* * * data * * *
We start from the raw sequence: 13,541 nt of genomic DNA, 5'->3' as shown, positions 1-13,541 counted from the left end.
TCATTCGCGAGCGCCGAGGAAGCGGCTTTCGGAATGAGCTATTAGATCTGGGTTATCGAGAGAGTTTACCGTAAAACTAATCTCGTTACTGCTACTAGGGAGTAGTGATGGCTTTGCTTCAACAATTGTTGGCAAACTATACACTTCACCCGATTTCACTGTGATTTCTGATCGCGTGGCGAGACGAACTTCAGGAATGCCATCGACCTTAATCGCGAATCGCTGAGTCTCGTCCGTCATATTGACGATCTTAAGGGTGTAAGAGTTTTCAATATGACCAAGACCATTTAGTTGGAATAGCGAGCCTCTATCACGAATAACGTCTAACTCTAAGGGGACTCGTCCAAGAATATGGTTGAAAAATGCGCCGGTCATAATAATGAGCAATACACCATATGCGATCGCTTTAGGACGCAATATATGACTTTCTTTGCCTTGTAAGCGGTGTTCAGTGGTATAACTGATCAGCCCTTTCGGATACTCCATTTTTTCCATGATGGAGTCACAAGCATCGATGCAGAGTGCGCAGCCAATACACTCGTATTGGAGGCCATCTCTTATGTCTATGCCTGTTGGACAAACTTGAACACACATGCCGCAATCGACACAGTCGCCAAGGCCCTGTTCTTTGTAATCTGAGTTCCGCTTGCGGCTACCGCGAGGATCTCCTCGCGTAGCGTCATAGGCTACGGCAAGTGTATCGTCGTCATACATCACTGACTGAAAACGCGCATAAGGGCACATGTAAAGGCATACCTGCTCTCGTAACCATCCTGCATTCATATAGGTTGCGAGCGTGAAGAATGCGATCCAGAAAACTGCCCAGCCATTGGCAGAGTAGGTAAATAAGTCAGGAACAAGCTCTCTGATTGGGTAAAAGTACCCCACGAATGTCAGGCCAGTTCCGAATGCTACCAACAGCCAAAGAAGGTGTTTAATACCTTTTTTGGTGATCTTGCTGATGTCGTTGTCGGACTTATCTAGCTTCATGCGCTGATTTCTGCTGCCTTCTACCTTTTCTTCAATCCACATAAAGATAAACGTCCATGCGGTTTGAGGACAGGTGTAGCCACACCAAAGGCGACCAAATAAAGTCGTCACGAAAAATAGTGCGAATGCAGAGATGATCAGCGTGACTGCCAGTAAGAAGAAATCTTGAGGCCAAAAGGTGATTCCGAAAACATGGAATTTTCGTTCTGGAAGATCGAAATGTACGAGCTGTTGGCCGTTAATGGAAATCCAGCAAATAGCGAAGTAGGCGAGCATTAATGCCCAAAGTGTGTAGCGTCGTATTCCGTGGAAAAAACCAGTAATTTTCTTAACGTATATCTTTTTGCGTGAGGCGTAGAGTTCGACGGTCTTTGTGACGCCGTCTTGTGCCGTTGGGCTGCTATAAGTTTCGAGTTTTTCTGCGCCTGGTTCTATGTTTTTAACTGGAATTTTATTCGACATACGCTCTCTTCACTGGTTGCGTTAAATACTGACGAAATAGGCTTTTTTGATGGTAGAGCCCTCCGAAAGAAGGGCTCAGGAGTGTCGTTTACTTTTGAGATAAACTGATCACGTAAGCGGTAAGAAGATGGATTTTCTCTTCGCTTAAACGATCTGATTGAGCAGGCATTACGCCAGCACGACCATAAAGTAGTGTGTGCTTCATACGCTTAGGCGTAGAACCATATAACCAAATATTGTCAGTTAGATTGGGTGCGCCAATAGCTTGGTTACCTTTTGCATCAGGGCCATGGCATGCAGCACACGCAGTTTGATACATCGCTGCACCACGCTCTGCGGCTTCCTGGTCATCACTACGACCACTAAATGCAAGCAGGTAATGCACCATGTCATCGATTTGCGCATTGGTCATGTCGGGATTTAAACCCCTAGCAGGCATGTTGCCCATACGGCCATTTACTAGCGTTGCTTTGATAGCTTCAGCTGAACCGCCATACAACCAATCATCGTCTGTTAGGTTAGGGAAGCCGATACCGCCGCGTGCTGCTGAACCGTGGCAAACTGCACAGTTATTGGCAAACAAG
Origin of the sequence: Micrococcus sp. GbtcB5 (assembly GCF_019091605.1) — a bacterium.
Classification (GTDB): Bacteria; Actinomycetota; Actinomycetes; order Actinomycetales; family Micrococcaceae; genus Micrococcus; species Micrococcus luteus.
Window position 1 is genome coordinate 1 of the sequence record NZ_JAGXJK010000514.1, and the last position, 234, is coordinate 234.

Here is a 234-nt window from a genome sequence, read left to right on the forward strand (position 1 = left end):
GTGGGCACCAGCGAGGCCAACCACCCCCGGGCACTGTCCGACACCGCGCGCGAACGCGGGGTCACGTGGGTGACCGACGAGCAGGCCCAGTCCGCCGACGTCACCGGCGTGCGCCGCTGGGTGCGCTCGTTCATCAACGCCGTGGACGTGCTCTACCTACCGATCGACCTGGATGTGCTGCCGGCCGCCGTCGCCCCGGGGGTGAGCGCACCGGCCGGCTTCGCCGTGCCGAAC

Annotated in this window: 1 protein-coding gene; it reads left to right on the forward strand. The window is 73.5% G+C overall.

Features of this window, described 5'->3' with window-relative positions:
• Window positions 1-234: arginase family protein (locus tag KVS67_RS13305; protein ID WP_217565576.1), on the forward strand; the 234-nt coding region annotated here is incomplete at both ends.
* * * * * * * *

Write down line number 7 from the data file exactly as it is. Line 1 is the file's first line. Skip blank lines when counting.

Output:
GTGGGCACCAGCGAGGCCAACCACCCCCGGGCACTGTCCGACACCGCGCGCGAACGCGGGGTCACGTGGGTGACCGACGAGCAGGCCCAGTCCGCCGACGTCACCGGCGTGCGCCGCTGGGTGCGCTCGTTCATCAACGCCGTGGACGTGCTCTACCTACCGATCGACCTGGATGTGCTGCCGGCCGCCGTCGCCCCGGGGGTGAGCGCACCGGCCGGCTTCGCCGTGCCGAAC